Green Bay Packers in the Hall of Fame: Willie Wood

(Photo by Frederick Breedon/Getty Images)
(Photo by Frederick Breedon/Getty Images) /

William Vernell “Willie” Wood Sr. played safety for the Green Bay Packers for 12 seasons, from 1960-1971.

If teams had known Wood would end up in the NFL Hall of Fame, doubtless all of them would have selected him at their earliest opportunity – in the first round of the draft. None did. In fact, none of them selected him at all.

In other words, every team was fooled. Who they thought Wood was was not who Wood was, or at least not who he turned out to be.

The fact that he played for the team that signed him for his entire stellar career was a bonus for the team that at least belatedly realized their error of omission.

The Green Bay Packers were the team to sign him. Getting such a player without having to even spend a draft pick on him was like stealing candy from a baby – or a whole roomful of big babies.

Meaning that the other teams ended up crying in their soiled diapers when they came to realize the opportunity they let slip through their fingers.

How good was Wood? He led the league in interceptions in 1962, was an All-Pro seven times, and played in the Pro Bowl eight times. Wood was also named to the virtual all-decade team of the 1960s, and was a five-time NFL champion: back-to-back in 1961 and 1962, and an unprecedented three-peat from 1965-1967, the latter two seasons of which culminated in Super Bowl 1 and 2 victories.

He ended his career with 48 interceptions, averaging four per season.

So why did Wood “fly under the radar”? Why was his potential not obvious? Well, his college experience didn’t really help matters much. He played one year at Coalinga, and then transferred to USC in 1957, where he became the first African-American quarterback in the Pacific Coast Conference his sophomore year. He spent much of his junior and senior years injured.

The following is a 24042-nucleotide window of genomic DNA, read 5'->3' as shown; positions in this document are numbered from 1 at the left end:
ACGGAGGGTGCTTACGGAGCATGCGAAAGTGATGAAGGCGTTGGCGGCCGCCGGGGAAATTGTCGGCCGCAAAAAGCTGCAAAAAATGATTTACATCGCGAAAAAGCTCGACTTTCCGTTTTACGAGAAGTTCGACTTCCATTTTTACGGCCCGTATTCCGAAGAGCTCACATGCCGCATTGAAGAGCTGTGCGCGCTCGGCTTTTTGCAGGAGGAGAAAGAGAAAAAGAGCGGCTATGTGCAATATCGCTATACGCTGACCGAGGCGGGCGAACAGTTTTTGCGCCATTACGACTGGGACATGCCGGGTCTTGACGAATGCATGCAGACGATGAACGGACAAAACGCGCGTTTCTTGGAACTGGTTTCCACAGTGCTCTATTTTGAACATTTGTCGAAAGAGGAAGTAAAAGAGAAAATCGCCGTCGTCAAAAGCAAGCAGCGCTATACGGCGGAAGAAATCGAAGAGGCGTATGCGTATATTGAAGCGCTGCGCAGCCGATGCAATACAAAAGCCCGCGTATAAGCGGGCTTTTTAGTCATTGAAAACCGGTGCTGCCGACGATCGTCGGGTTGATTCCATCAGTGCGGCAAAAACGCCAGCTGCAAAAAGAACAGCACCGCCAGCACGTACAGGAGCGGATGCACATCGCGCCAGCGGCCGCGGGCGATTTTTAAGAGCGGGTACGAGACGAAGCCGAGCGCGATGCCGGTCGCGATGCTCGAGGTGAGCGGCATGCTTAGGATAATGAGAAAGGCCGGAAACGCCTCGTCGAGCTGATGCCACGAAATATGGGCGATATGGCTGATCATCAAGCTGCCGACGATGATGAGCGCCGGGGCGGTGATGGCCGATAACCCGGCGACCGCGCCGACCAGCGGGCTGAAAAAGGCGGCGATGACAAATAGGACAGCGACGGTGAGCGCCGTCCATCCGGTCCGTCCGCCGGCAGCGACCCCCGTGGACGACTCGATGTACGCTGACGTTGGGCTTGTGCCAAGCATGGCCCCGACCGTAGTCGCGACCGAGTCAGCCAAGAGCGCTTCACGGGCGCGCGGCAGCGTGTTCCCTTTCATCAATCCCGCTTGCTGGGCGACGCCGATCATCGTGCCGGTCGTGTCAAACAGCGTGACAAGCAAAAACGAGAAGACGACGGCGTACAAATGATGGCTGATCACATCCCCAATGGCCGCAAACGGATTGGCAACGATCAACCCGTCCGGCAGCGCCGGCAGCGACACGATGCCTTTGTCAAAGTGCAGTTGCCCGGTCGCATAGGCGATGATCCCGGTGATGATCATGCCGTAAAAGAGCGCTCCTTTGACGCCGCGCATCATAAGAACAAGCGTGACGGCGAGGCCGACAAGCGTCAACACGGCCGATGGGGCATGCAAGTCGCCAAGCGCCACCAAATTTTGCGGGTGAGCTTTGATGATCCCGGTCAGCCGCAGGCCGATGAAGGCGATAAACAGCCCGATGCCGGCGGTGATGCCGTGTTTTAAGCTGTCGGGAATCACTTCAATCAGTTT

So what seemed like a glaring collective blind spot suffered by all NFL teams actually comes into focus: Wood’s body of college work was limited. He was often injured. Would Wood hold up in the NFL?

Finally, it must be admitted that – as strange as it may sound today – the NFL was probably not quite ready to accept a black quarterback at the crossroads of the 1950s and 1960s.

Nevertheless, Wood did not allow his going undrafted to prevent him from pursuing his NFL dream. Perhaps aware that Packers head coach Vince Lombardi was adamantly anti-racism, Wood sent Lombardi a letter, requesting a tryout.

The request was granted, and Wood impressed. After a short time as a quarterback, Wood requested a switch to defense, and before long became a starter at safety.

So perhaps it was not so much that the Packers selected Wood, but that Wood targeted Lombardi as someone who would give him a chance.

It was a match made in Packers News, and it would be an understatement to say that it worked out fine for both parties.

Besides his work at safety, Wood also added value as a punt returner. In fact, he returned five punts for 35 yards in Super Bowl 2, including a 31-yard return.

For his career, Wood compiled over 2,000 yards returning punts and interceptions. He averaged over seven yards per punt return, scored twice returning punts, and averaged almost 15 yards per interception return, two of which were pick-sixes.

Wood scored 25 points in his career – those four touchdowns just mentioned, and the only extra-point he attempted.

Wood still holds the NFL record for consecutive starts for a safety (154). He was inducted into the Packers Hall of Fame in 1977, and the NFL Hall of Fame in 1989.

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Wood currently resides in Washington, D.C., where he was born in 1936.